Unlike most other leak detection methods, ELD can locate the point of water entry without disturbing the roof assembly. A pinhole (too small to find visually) is as easy to locate as a large tear or failed seam. Alternative approaches, such as infrared surveys, can determine where water has accumulated in the insulation, but may not be as useful in actually finding the waterproofing defect. Additionally, when the membrane is applied directly to a structural surface (parking garage, roof deck, ramp, bridge, etc.) thermal anomalies are not present but ELD still detects membrane faults. FSA owns both high voltage and low voltage ELD equipment.

Low Voltage ELD

Low voltage testing uses a small amount of water as the electrically conductive medium. The survey technician installs a wire loop around the perimeter of the area to be tested and introduces an electrical potential. The area within the loop is dampened to form an upper electrical ‘plate’. The structural deck is the lower electrical plate, while the membrane separating the two plates acts as the insulator. If moisture enters a defect in the membrane, an electrical contact is established between the two plates (i.e., an electrical ground). The survey technician can then follow the direction of the electric field to the membrane defect.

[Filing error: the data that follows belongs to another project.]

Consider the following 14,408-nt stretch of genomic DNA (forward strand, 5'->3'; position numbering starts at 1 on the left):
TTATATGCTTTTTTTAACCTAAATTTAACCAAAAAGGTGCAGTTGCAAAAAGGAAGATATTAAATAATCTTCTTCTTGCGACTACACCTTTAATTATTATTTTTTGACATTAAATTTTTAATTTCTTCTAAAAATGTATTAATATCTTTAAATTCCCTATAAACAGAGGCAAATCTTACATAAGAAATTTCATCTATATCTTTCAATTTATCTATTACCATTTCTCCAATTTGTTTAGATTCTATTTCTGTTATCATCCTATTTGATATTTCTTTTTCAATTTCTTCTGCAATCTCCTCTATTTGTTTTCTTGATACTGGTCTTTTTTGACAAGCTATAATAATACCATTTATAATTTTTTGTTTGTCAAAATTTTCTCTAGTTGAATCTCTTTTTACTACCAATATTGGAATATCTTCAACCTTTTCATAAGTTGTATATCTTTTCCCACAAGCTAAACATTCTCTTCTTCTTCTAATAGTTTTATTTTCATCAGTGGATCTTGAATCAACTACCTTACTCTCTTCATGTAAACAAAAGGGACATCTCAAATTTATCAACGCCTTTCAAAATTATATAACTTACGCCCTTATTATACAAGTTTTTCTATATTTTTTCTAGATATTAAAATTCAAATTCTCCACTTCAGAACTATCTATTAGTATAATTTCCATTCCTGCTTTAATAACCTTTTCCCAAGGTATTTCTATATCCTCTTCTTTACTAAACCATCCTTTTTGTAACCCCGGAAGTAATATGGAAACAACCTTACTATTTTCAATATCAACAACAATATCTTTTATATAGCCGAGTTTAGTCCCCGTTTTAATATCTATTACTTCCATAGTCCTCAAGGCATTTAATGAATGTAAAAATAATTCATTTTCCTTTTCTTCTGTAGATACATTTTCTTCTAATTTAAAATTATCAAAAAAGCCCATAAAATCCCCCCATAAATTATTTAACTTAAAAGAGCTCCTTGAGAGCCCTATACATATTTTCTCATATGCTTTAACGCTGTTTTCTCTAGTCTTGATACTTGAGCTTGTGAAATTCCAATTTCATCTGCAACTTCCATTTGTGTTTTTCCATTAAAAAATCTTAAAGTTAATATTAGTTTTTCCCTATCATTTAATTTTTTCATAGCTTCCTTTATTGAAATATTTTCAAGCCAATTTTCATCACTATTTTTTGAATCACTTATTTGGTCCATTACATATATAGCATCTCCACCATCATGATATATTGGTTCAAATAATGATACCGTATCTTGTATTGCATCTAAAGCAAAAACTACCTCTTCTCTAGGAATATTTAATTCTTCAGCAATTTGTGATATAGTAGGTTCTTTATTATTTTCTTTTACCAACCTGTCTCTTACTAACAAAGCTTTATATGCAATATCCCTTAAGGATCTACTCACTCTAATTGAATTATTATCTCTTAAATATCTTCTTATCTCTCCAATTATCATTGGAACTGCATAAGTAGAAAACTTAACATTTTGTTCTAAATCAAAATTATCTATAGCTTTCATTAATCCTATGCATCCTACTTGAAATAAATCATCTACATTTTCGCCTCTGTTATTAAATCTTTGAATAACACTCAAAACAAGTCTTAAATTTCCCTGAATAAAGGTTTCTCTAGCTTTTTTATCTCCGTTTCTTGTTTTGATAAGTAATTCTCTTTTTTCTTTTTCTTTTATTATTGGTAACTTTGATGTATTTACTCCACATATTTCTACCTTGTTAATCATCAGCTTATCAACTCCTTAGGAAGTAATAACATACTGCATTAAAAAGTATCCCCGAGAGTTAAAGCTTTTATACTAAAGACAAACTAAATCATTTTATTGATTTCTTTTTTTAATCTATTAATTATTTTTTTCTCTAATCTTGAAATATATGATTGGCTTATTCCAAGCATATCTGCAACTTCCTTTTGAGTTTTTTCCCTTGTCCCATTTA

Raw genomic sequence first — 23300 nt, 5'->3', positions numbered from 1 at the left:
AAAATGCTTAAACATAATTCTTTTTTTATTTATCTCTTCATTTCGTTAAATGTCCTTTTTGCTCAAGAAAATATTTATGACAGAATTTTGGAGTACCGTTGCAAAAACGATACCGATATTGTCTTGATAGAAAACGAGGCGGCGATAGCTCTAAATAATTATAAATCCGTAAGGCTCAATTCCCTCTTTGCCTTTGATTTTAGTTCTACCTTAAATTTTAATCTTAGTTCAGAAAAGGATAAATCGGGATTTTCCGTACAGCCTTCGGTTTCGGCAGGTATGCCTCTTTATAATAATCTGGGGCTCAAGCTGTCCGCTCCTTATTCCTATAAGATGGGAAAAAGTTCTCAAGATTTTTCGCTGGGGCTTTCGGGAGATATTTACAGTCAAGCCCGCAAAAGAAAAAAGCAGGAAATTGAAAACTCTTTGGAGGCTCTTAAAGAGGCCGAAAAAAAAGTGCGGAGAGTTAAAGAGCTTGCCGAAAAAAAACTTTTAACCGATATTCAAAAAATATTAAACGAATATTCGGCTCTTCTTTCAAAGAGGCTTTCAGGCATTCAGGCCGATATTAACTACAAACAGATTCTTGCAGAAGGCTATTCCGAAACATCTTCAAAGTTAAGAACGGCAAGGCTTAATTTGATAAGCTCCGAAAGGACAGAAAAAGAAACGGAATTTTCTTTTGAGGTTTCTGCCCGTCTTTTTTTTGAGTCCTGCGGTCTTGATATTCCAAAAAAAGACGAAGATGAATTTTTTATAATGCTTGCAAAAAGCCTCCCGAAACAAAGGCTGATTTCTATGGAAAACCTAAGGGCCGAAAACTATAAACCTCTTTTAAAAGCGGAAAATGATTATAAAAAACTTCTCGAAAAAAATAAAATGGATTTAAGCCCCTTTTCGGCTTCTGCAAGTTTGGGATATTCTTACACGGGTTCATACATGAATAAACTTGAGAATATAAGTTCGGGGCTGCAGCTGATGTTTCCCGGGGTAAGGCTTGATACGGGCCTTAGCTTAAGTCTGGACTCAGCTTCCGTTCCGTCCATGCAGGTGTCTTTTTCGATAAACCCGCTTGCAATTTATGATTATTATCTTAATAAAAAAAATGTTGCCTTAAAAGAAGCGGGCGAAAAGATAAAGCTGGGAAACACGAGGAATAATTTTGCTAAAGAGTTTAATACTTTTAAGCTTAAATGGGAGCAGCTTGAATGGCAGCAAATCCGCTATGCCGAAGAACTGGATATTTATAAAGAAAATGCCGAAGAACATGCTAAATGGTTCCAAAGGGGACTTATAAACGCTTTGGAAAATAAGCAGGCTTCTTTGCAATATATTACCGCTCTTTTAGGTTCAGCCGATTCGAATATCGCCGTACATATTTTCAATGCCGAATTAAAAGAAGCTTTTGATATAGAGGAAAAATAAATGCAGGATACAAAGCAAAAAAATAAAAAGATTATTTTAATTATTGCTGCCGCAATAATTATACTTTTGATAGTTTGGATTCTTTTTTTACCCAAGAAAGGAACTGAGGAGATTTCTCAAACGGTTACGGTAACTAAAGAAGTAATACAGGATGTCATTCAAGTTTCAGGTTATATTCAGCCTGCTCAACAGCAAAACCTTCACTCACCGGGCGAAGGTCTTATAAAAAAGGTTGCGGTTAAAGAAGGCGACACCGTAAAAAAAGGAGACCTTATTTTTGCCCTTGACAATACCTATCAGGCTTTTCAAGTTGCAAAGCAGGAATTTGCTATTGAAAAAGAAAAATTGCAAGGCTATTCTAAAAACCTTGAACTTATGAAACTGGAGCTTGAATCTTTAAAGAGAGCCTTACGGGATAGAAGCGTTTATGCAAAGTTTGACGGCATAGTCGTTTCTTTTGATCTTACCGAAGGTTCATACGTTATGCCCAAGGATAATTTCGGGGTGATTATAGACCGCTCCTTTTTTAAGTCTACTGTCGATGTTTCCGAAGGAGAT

High Voltage ELD

High voltage testing is performed using a small, high voltage current on a horizontal or vertical dry surface. A portable generator contains two leads, where one lead is grounded to the roof deck and the other is attached to a brush made with conductive metal bristles. The survey technician sweeps the deck looking for defects. If there is a breach the current will flow through the hole completing the circuit.

Benefits To Our Clients

  • Locates defects precisely, enabling efficient repairs
  • Able to re-test repairs immediately
  • Less expensive than conventional flood testing
  • High voltage can be used on steeply sloping roof surfaces where flood testing is not possible
  • Eliminates the hazard of overloading structural decks during testing, since ponding water is not part of the testing procedure
  • Low voltage has proven highly effective in situations where the water-proofing is concealed or buried, such as protected membranes, ballasted roofs, and ‘green roofs’.